Association between intimate partner violence and utilization of facility delivery services in Nigeria: a propensity score matching analysis.BMC Public Health. 2019 Aug 17; 19(1):1131.BP
Intimate partner violence (IPV) has been shown to be associated with poor maternal healthcare utilisation and poor pregnancy outcomes. IPV can be seen both as the cause and result of low socioeconomic status and lack of maternal autonomy that can limit women's access to resources and motivation necessary for seeking healthcare during pregnancy. This paper aims to study the relationship between intimate partner violence (IPV) and the utilisation of facility delivery services in Nigeria.
We applied propensity score matching (PSM) approach to examine the relationship between intimate partner violence (IPV) and the utilisation of facility delivery services. PSM is a popular strategy for reducing sampling bias through balancing sample characteristics, a technique that mimics randomization on cross-sectional data. Data were collected from Nigeria DHS surveys conducted in 2008 and 2013. IPV was the main explanatory variable of interest for delivery at health facility which was defined as delivering at any health institution including health clinics.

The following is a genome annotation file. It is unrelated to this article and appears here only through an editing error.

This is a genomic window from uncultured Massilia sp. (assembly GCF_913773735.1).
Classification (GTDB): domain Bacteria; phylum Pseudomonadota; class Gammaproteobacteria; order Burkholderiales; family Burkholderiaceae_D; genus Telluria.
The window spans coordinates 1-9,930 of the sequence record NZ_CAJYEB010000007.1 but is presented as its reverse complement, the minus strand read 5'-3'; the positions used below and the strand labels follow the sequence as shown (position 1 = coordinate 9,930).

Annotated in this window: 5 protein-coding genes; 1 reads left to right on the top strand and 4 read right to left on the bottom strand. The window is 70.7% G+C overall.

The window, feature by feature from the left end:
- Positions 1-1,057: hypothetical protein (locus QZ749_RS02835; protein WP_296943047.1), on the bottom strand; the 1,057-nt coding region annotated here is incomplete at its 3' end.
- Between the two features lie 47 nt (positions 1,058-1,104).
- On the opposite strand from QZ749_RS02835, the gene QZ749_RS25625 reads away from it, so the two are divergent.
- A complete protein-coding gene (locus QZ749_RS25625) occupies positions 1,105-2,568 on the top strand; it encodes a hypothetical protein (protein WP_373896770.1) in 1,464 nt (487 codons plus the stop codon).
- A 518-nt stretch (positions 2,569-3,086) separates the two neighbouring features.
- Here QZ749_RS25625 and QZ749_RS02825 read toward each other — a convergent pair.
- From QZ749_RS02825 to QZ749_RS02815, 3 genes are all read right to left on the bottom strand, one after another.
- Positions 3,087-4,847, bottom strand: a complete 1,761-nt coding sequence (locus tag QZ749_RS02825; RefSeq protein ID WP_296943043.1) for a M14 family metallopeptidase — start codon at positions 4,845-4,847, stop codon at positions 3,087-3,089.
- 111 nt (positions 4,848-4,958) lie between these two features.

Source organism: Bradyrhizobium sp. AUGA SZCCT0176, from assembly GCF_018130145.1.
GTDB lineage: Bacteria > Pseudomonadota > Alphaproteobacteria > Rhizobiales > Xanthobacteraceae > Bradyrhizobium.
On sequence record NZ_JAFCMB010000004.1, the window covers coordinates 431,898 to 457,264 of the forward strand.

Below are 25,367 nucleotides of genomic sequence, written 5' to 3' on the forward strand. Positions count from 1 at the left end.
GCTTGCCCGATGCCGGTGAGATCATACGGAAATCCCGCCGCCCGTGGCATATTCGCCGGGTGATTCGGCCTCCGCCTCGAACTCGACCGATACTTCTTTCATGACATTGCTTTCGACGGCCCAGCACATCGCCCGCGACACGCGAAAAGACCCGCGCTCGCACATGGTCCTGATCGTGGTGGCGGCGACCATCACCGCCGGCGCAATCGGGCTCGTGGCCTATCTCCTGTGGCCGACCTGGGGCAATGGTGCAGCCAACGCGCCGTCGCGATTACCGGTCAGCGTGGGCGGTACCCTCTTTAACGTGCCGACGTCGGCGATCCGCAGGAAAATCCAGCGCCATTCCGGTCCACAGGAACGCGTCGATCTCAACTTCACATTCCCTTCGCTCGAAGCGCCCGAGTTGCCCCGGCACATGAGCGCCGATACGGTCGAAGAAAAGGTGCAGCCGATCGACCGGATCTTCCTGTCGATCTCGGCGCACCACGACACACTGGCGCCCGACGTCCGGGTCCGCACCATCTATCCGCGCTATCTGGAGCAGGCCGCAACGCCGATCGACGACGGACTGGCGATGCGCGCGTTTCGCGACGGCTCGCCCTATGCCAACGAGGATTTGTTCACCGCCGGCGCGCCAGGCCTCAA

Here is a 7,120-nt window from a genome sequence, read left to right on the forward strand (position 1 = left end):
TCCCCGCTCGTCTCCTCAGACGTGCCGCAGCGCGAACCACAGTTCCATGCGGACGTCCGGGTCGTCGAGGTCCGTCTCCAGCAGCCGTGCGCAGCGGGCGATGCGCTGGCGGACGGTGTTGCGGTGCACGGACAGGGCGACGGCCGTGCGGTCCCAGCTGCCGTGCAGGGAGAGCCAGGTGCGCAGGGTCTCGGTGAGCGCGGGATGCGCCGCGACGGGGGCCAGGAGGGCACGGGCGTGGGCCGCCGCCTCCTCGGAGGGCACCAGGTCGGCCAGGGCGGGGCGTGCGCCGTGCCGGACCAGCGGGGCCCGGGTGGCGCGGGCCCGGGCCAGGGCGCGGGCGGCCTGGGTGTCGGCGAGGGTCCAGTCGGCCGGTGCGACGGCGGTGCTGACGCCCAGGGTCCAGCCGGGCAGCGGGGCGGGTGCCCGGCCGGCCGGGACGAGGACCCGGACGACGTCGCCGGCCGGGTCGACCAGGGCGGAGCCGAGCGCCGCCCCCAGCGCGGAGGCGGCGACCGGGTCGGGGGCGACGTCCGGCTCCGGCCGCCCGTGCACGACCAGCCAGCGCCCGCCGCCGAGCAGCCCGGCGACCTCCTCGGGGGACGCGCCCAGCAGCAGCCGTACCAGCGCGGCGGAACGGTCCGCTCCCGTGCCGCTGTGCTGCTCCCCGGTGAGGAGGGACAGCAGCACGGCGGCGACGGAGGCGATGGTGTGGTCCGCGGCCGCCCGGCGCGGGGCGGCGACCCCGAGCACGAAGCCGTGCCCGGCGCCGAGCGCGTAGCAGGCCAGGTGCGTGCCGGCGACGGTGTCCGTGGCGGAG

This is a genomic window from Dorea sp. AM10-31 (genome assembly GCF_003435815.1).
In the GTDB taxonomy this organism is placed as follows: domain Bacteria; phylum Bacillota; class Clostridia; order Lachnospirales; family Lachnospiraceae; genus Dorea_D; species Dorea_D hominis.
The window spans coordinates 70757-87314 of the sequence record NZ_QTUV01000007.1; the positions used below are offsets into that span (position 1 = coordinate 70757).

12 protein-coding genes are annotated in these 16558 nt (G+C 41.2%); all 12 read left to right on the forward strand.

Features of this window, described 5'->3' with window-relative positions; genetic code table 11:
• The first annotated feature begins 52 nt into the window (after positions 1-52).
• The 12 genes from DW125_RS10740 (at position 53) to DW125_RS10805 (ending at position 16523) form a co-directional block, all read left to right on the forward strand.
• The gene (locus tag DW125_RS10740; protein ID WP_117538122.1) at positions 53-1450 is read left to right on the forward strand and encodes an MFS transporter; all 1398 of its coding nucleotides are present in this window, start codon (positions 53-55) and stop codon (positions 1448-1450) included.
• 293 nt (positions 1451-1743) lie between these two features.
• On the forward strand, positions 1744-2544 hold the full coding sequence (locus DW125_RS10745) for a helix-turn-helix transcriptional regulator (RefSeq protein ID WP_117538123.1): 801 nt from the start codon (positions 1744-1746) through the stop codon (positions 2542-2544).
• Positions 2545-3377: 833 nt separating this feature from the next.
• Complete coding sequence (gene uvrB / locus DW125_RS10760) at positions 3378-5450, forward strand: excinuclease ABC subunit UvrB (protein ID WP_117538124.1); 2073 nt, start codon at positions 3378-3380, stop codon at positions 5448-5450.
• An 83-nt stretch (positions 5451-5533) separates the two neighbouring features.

PSM generated 20,446 cases distributed into two equal groups i.e. those who delivered at health facility versus those who did not. The prevalence of facility delivery in 2013 was 56.8% (95%CI 55.0-58.6) indicating a moderate increase from its 2008 level of 43.2% (41.4-45.0%). Lifetime prevalence of emotional, physical and sexual abuse was respectively 21.5%(95%CI 20.6, 22.4), 14.9% (14.2, 15.7) and 5.0% (4.6-5.4). In the multivariable analysis after adjusting for potential confounders, ever experiencing emotional abuse was associated increased odds of not delivering at a health facility. (AOR = 1.228, 95%CI, 1.095-1.679).
Women experiencing emotional violence are less likely to use institutional delivery services, and hence are susceptible to increased risk of reproductive complications. IPV is a complex issue that needs to be tackled by introducing evidence based strategies contextually relevant to local sociocultural environment. Further studies are required to understand the roots of IPV and the pathways through which it hindrances healthcare utilisation among women.